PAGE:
After having a great week visiting with friends, making new ones and enduring rollercoaster air conditioning issues in the convention hall, I sat down to review the events of Tuesday and Wednesday of #SBC18 (I refused to use #SBCAM18. Let the trolls be trolls). I have put together a list of what this Louisianian thinks were the 5 most important things that happened in Dallas this past week. Feel free to agree, disagree, comment and/or share your own list.
1. The Election of J.D. Greear:
Clearly, the presidential election was the most anticipated/hyped part of our annual event this year. After the way things played out in St. Louis two years ago many thought Dr. Greear would be a lock for this year’s presidency. In fact, many hoped that Dr. Gaines would follow up on his offer to nominate Dr. Greear. Thankfully the sitting President did not nominate a candidate. I believe this would have set a bad precedent but I did appreciate the sentiment.
Some of us who have seen the underbelly of convention life knew there would be pushback. On October 21st of last year, I tweeted,
“I can’t stress enough the importance of young pastors getting as many messengers as possible to the SBC in Dallas in 18. #imhearingthings.”
I suppose I can say that tweet aged well. 😉 Some thought my post was a dig at older pastors. That was not my intention. When asked by many what I had heard, I offered that there were numerous rumors floating around. I was very concerned about an effort to thwart Greear’s candidacy. I knew that here in Louisiana a concerted effort was afoot to discredit Greear and that a growing distaste for him was being spread by misstatements and out-of-context quotations. Then an unprecedented campaign was unleashed upon the whole convention in order to discredit him and tout Dr. Hemphill’s candidacy. You can read about the brouhaha here, hereand here.
Ultimately, I think the effort to discredit Greear (headquartered in the LBC Baptist Building, printed in its newspaper and housed on its computer servers, in Alexandria) actually is the force that galvanized the very movement they were trying to disrupt. I might write more on that later but suffice it to say, when the exposure of the tactics of the anti-Greear crowd came to light, a number of folks who were otherwise on the fence about who to vote for appeared to see through the muck and obfuscation and landed on voting for the younger of the two candidates.
2. The Challenge to the Committee on Nominations:
The power of the full deliberative body was on display in a way rarely seen in one particular item of business. Not to rehash the debate but to sum up, as I understand it, Dan Anderson of Prairie Hills Baptist Church in Augusta, Kansas was eligible for a second term on the Board of Trustees of the Ethics and Religious Liberty Commission but was refused the opportunity to serve by the Committee on Nominations (or possibly the representatives from the Kansas-Nebraska convention who serve on that committee).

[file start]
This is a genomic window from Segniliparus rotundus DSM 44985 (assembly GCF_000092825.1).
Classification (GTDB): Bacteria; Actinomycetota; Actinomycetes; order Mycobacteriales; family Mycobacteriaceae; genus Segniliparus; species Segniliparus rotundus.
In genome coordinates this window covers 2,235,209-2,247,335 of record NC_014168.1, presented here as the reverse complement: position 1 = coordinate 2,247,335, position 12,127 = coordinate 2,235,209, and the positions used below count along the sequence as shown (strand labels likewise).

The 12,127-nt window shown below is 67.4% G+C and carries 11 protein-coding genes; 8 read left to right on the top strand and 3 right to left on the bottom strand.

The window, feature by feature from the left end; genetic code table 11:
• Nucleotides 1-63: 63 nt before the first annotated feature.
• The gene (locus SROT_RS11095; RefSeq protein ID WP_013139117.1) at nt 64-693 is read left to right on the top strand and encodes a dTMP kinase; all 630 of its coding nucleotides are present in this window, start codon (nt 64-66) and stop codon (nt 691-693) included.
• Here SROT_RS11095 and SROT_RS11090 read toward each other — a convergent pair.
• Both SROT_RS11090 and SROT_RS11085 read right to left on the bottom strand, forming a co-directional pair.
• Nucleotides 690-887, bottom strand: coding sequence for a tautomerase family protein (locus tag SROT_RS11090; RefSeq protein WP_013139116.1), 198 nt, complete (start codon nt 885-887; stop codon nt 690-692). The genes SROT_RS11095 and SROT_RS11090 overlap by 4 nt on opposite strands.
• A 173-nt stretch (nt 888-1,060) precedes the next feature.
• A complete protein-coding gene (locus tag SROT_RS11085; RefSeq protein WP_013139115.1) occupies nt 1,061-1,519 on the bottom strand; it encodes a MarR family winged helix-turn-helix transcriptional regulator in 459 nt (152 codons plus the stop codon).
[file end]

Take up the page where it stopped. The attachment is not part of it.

After the committee’s report was given a few concerned messengers spoke from the floor regarding their concern for leaving Pastor Anderson off the list of eligible members who were being considered for a second term. In fact, of the 73 members who were eligible to return for a second term, Pastor Anderson was the only name being replaced by another candidate. Not inconsequential, the replacement nominee, Richard Bott from Lenexa, Kansas is on record as openly expressing frustration with Dr. Russell Moore of the ERLC. Not sure how we are supposed to believe nothing “hinky” was going on here. The good news is that the problem was overwhelmingly rectified by the deliberative body from the floor of the convention. That was an important statement to the Committee on Nominations. Everyone is now on notice that such action by the Committee on Nominations will not be well received. I’m not sure the last time the body moved against a recommendation from the Committee on Nominations (if they ever have) but doing so as a full body of messengers was a powerful statement that parliamentary procedure works and should be respected by all messengers.
Derrick Lynch, current President of the Kansas-Nebraska Convention of Southern Baptists, worked diligently behind the scenes to right this wrong and without going into detail, he sent us a thorough, well-worded letter explaining his concerns and his efforts in trying to fix this miscarriage of duty by those who found Pastor Anderson unacceptable for a second term. I am thankful there are men like Derrick Lynch who will stand up and speak up when they see such action. I am also thankful for men like Dan Anderson who are willing to faithfully serve our convention even after being mistreated. Finally, I’m thankful for a convention of messengers who will not allow this type of thing to be sneaked past us unchallenged.
3. Vote of Confidence in the Trustee System:
Notice I didn’t say a vote of affirmation of the removal of an entity head. The action taken of the Executive Committee of the trustees of SWBTS saddened everyone who witnessed it. What they had to do represents an embarrassing moment for us and the end of a portion of the ministry of an otherwise well-respected hero of the SBC. You can read about those events here, here, and here. I can’t imagine anyone who would express joy about what transpired. Rather, what we witnessed was heart-wrenching, compassion-driven, hand-forced interaction between those who had complete information of the events which had transpired and others who did not. The outcome was a firm statement of the confidence we have in our elected boards of trustees.